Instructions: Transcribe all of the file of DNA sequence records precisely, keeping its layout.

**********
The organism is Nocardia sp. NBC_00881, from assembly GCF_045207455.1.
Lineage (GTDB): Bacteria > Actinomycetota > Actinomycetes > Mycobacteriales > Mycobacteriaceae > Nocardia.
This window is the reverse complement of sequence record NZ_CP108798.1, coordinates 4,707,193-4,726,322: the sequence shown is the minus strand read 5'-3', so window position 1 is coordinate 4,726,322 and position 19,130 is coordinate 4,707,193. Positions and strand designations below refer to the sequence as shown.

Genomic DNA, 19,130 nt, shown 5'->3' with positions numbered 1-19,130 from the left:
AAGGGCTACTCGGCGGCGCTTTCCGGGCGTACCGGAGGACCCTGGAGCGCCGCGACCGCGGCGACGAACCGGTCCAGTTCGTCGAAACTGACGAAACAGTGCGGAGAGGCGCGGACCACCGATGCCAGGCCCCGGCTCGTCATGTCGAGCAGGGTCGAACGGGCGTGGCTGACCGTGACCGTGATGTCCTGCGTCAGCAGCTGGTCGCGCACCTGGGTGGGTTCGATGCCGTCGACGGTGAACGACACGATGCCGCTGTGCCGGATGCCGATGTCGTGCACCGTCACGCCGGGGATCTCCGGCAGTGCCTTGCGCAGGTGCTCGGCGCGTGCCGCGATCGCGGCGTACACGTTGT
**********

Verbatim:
The organism is Nocardia sp. NBC_00881, from assembly GCF_045207455.1.
Lineage (GTDB): Bacteria > Actinomycetota > Actinomycetes > Mycobacteriales > Mycobacteriaceae > Nocardia.
This window is the reverse complement of sequence record NZ_CP108798.1, coordinates 4,707,193-4,726,322: the sequence shown is the minus strand read 5'-3', so window position 1 is coordinate 4,726,322 and position 19,130 is coordinate 4,707,193. Positions and strand designations below refer to the sequence as shown.

Genomic DNA, 19,130 nt, shown 5'->3' with positions numbered 1-19,130 from the left:
AAGGGCTACTCGGCGGCGCTTTCCGGGCGTACCGGAGGACCCTGGAGCGCCGCGACCGCGGCGACGAACCGGTCCAGTTCGTCGAAACTGACGAAACAGTGCGGAGAGGCGCGGACCACCGATGCCAGGCCCCGGCTCGTCATGTCGAGCAGGGTCGAACGGGCGTGGCTGACCGTGACCGTGATGTCCTGCGTCAGCAGCTGGTCGCGCACCTGGGTGGGTTCGATGCCGTCGACGGTGAACGACACGATGCCGCTGTGCCGGATGCCGATGTCGTGCACCGTCACGCCGGGGATCTCCGGCAGTGCCTTGCGCAGGTGCTCGGCGCGTGCCGCGATCGCGGCGTACACGTTGT